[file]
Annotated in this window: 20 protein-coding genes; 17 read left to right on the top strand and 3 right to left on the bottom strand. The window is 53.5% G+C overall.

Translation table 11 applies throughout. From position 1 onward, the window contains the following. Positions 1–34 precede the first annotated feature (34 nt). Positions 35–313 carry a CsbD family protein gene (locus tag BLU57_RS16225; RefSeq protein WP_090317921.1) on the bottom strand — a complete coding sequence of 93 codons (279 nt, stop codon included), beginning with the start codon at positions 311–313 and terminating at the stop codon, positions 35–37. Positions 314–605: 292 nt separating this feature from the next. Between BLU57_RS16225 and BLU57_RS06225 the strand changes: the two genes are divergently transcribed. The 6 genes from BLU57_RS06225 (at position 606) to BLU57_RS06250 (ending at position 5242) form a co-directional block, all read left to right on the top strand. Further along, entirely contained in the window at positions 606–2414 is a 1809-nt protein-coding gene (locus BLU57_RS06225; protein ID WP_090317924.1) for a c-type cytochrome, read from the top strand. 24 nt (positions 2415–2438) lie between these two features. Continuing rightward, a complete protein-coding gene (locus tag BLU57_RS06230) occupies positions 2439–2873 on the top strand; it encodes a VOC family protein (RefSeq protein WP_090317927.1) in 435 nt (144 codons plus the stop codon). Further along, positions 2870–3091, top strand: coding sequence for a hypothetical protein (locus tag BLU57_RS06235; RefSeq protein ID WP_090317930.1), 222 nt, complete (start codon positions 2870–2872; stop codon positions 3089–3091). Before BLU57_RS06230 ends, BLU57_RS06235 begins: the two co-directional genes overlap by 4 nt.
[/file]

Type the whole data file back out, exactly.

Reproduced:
Annotated in this window: 20 protein-coding genes; 17 read left to right on the top strand and 3 right to left on the bottom strand. The window is 53.5% G+C overall.

Translation table 11 applies throughout. From position 1 onward, the window contains the following. Positions 1–34 precede the first annotated feature (34 nt). Positions 35–313 carry a CsbD family protein gene (locus tag BLU57_RS16225; RefSeq protein WP_090317921.1) on the bottom strand — a complete coding sequence of 93 codons (279 nt, stop codon included), beginning with the start codon at positions 311–313 and terminating at the stop codon, positions 35–37. Positions 314–605: 292 nt separating this feature from the next. Between BLU57_RS16225 and BLU57_RS06225 the strand changes: the two genes are divergently transcribed. The 6 genes from BLU57_RS06225 (at position 606) to BLU57_RS06250 (ending at position 5242) form a co-directional block, all read left to right on the top strand. Further along, entirely contained in the window at positions 606–2414 is a 1809-nt protein-coding gene (locus BLU57_RS06225; protein ID WP_090317924.1) for a c-type cytochrome, read from the top strand. 24 nt (positions 2415–2438) lie between these two features. Continuing rightward, a complete protein-coding gene (locus tag BLU57_RS06230) occupies positions 2439–2873 on the top strand; it encodes a VOC family protein (RefSeq protein WP_090317927.1) in 435 nt (144 codons plus the stop codon). Further along, positions 2870–3091, top strand: coding sequence for a hypothetical protein (locus tag BLU57_RS06235; RefSeq protein ID WP_090317930.1), 222 nt, complete (start codon positions 2870–2872; stop codon positions 3089–3091). Before BLU57_RS06230 ends, BLU57_RS06235 begins: the two co-directional genes overlap by 4 nt.